While undergoing Osteopathic care, it is not unusual for a patient to experience an enhancement on an issue that seems unrelated to their main problem. For example, a patient with a temporomandibular condition may report a reduction in their jaw symptoms following care in the neck or upper back muscles. Or treatment to strengthen the function of the hip can also support the ankle or knee. In this article, we will look at how therapy for low back pain may help a patient who also has bladder problems.
There are many potential causes of bladder problems, but one contributing factor is the weakness of lower pelvic muscles. It therefore makes sense that some patients may benefit from therapies addressing pelvic function disorders. A 2018 Cochrane systematic review concluded that lower pelvic muscle training is more successful than either placebo therapy or no care for certain individuals with bladder problems. This is the place where back pain comes into play.
It is estimated that more than 80 percent of us will be affected by back pain during our entire life. We also change our daily activities to escape pain, both consciously and unconsciously. These irregular movements may place additional stress on other parts of the body. In the case of the lower back, it is common to alter the function in the waist and pelvis.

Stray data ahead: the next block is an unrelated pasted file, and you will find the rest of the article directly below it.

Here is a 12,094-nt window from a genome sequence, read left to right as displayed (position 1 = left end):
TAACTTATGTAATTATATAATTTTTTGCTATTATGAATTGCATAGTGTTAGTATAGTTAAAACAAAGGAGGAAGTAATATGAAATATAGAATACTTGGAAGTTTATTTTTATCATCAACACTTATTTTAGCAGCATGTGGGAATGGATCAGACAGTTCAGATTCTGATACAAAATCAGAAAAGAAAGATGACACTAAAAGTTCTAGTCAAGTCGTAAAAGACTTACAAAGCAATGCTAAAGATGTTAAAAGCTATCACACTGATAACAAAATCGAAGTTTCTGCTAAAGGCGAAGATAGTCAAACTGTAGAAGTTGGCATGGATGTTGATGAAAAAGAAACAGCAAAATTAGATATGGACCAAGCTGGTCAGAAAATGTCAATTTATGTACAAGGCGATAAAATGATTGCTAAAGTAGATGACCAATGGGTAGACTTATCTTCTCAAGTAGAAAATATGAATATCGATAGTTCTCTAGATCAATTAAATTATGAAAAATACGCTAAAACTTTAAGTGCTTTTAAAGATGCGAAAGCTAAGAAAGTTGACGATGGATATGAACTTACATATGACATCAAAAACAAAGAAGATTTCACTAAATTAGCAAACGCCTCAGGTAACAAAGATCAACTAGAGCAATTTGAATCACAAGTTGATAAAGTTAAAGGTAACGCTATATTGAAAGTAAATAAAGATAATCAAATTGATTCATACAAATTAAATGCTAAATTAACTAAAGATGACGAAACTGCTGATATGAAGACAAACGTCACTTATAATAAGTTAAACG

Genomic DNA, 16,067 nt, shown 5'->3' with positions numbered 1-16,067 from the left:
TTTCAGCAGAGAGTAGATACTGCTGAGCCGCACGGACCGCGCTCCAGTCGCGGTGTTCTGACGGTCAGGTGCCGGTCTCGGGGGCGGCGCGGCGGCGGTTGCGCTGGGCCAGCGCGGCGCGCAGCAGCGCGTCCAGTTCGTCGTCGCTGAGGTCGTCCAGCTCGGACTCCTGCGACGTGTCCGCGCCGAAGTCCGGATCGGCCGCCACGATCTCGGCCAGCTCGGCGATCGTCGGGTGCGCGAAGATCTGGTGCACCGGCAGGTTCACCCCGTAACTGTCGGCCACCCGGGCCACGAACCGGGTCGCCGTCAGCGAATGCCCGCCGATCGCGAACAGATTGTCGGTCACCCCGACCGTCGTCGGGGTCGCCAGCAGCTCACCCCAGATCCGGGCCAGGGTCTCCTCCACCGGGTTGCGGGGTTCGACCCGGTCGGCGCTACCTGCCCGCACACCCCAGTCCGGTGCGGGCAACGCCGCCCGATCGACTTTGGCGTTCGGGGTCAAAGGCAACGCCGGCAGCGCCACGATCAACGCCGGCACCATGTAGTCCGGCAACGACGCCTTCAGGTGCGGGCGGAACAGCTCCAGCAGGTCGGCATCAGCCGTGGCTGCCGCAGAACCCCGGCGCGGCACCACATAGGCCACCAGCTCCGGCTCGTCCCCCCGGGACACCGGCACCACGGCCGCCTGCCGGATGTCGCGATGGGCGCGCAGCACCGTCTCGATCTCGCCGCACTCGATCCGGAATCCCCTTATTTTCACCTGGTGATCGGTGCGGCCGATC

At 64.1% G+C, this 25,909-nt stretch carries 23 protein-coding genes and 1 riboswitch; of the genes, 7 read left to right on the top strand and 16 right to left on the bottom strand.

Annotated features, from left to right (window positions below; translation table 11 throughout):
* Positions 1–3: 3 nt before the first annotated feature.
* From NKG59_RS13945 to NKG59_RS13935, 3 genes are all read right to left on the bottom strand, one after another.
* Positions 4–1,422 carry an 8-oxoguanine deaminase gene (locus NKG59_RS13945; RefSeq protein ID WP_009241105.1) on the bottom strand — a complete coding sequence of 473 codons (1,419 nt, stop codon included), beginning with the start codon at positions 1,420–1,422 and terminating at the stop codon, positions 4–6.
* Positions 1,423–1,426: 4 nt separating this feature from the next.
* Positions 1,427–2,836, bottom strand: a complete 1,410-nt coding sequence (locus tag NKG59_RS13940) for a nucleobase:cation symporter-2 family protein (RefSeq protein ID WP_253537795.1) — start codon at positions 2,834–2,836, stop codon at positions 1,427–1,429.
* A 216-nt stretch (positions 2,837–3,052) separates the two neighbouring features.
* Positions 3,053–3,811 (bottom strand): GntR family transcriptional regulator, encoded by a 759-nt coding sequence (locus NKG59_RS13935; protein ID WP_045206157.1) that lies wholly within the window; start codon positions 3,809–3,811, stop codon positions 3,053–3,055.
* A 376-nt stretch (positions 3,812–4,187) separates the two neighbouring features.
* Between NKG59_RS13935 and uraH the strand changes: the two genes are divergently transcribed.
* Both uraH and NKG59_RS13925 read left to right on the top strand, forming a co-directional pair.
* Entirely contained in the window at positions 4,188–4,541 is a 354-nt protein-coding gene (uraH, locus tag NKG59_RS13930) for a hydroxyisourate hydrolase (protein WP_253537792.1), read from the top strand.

A November 2019 research published in the Craniovertebral Junction & Spine Journal reached the conclusion that people with lumbar degenerative disc disease, spondylolisthesis, and failed back surgery symptoms are more likely to exhibit unnatural spino-pelvic alignment. Over time, these people may develop secondary conditions in the hip or pelvis, which may impair the function of soft tissues, including muscles, in the region. Or, in the same way, injury to the hips/pelvis may lead to abnormalities in the lower back, which may be the reason why the patient sought treatment in the first place.
Osteopaths are trained to examine the patient’s medical record and to perform a comprehensive examination of the patient as a whole in order to understand the factors contributing to the patient’s primary complaint. That is why it is important to note all symptoms, including those that seem insignificant or that may be embarrassing. If a patient with low back pain has a history of bladder problem and the examination identifies abnormal pelvic posture, therapy is likely to address improved function in both the pelvis and the lower back to deliver the best results.
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